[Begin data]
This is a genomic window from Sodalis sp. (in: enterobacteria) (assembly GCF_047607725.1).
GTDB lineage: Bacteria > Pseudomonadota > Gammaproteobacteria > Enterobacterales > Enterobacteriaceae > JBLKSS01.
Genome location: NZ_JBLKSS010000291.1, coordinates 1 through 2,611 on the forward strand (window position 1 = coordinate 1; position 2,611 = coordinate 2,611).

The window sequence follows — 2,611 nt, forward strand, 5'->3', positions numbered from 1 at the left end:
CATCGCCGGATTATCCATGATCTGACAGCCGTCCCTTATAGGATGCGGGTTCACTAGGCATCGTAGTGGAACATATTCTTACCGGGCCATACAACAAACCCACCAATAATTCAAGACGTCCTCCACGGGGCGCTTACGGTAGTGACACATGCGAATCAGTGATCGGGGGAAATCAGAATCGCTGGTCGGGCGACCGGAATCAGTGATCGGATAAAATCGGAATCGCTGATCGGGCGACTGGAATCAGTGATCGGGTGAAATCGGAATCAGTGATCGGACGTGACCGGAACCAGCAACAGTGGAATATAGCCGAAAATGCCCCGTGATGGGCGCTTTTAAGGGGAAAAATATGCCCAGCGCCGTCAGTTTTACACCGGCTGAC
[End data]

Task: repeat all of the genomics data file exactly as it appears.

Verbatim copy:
This is a genomic window from Sodalis sp. (in: enterobacteria) (assembly GCF_047607725.1).
GTDB lineage: Bacteria > Pseudomonadota > Gammaproteobacteria > Enterobacterales > Enterobacteriaceae > JBLKSS01.
Genome location: NZ_JBLKSS010000291.1, coordinates 1 through 2,611 on the forward strand (window position 1 = coordinate 1; position 2,611 = coordinate 2,611).

The window sequence follows — 2,611 nt, forward strand, 5'->3', positions numbered from 1 at the left end:
CATCGCCGGATTATCCATGATCTGACAGCCGTCCCTTATAGGATGCGGGTTCACTAGGCATCGTAGTGGAACATATTCTTACCGGGCCATACAACAAACCCACCAATAATTCAAGACGTCCTCCACGGGGCGCTTACGGTAGTGACACATGCGAATCAGTGATCGGGGGAAATCAGAATCGCTGGTCGGGCGACCGGAATCAGTGATCGGATAAAATCGGAATCGCTGATCGGGCGACTGGAATCAGTGATCGGGTGAAATCGGAATCAGTGATCGGACGTGACCGGAACCAGCAACAGTGGAATATAGCCGAAAATGCCCCGTGATGGGCGCTTTTAAGGGGAAAAATATGCCCAGCGCCGTCAGTTTTACACCGGCTGAC